My dad's face softens. "Baby," he says gently. "I'm damned proud when I watch you under a car, I just want you to do what's right for you. If this is it, then Quinn, I'm over the moon. You know you've been my little sidekick since you were little. I'd love nothing more than to be able to expand your knowledge."
I beam and throw myself into his arms. "Are you saying I can work for you?"
He chuckles, squeezing me tightly. "After you talk to your mother about it."
I come back to the here and now, with a smile on my face. My dad never had a chance of stopping me. I was born to be under cars and once he convinced my mother of this, I never left the garage. With a smile, I back out and drive to work.
The garage my dad owns, and has owned since I was born, is only about twenty minutes away from home. There are five of us that work there. Jace, Lenny, Oscar, Matty and myself. These guys are the only reason I keep fighting as hard as I do, because there are so many times when giving up would be so much easier. They've been in my life for a solid five years now, and if it wasn't for them, I would have never been able to hold the garage together. During this time, I've managed to bond with them all. They've become the only family I know.
Jace is my closest friend out of the four guys. He's two years older than me and an amazing mechanic. He's got a skill under the hood that not many people have. He's also a playboy at heart. He has more women than underwear, but I have a friendship with him that is just that, friendship. There is, and never has been, anything sexual between us, even though he's handsome, he's funny and he makes me smile.
Lenny and Oscar are the oldest of the group. Lenny is fifty and Oscar is fifty-eight. Both are friends of my father's and so therefore, are like second and third fathers to me. They're loyal to him and they do amazing work. Lenny has serious talent when it comes to fixing the bodies on cars. He has a way of making them look better when they leave than when they came in. Oscar is an old-school mechanic, and people love him for that very reason. The garage just wouldn't be the same without them.
Matty is our newest member, and he's only twenty but is blossoming into a great mechanic with every passing day. He's training under us, so he also studies as well as puts in hours at the garage. He's good with his hands, but most importantly, he's got an eye for the smaller things. The things we often miss. He's smart as hell, and he's taken in every single thing he's learned in his time with us.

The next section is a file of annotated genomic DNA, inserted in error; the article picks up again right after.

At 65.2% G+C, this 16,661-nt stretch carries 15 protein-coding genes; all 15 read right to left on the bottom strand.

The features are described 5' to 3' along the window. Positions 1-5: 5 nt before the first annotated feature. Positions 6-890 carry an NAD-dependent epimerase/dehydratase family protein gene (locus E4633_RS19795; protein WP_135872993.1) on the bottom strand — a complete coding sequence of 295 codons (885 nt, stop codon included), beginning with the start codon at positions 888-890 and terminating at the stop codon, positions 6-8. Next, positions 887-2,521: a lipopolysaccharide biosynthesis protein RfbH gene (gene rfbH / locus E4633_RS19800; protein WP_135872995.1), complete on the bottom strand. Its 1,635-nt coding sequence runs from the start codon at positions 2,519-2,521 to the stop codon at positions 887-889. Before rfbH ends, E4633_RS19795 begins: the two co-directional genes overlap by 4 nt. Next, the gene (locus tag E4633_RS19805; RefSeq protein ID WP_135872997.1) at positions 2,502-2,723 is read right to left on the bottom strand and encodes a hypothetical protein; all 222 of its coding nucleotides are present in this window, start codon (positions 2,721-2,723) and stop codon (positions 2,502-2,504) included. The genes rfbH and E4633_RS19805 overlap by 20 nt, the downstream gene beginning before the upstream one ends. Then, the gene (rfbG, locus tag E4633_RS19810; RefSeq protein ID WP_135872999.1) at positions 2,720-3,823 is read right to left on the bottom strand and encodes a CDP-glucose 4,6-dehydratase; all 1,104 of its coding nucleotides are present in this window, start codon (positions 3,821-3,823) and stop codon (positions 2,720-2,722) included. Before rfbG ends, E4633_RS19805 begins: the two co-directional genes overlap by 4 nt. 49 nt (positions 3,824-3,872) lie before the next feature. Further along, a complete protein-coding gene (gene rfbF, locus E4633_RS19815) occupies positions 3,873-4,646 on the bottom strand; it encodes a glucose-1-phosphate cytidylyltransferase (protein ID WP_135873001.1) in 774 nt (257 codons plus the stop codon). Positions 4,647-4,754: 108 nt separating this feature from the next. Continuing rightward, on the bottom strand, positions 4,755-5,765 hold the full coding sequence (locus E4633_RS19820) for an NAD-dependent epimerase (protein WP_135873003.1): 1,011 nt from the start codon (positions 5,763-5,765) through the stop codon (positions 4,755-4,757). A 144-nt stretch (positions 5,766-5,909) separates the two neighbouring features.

I arrive at the garage and pull my car into the reserved spot that's always been mine. I throw my booted feet out and then slide my body out at the same time slamming the door behind me. I'm always first to arrive and last to leave. But it's not just because I love this place. I help out with the cars, but I also have paperwork coming out of my ass on top of it. I don't mind, though. There's a certain peace this place brings me, and being here gives me stability. I'd be lost without it.
I walk towards the large, two-bay garage with Pixie Wheels written in bright blue across the top of the old, steel colored walls. My mom used to call me Pixie when I was little so Dad made sure to include it into the name when they started this business. I've never had the heart to change it. My parents had so many happy years in this place, and I think it's part of the reason I hang onto it so tightly. It's the only happy memories I have left.
I open the door that leads into the office from the workshop, and step inside. There are two offices in the front left-hand corner of the garage, one that has a reception desk and files, and another that has a computer and phone, as well as a crap load of tools and boxes stacked against the wall. The second is where I lock myself away to do most of my work. Matty rotates his time between the garage and reception, because we can't afford a receptionist right now. I had to install a phone in the workshop so we could take calls out there.
I drop my phone down onto the reception desk and flick on the lights. I open the door leading out to the garage and see we have four cars still needing to be pushed through before we can take on any more today. The locals around here know the business, know me and know my story, so they are loyal and always bring their cars in to us, even still, when you're so far behind, business has to be better than that to stay afloat.
I sit at the desk booting up the computer and hoping to get through some invoicing before the guys start in two hours. I have a lot to do and it's the only time we're quiet enough for me to be able to do anything without interruption. I manage to pore through fifty invoices before Lenny sticks his head in the door, his deep brown eyes softening when he sees me.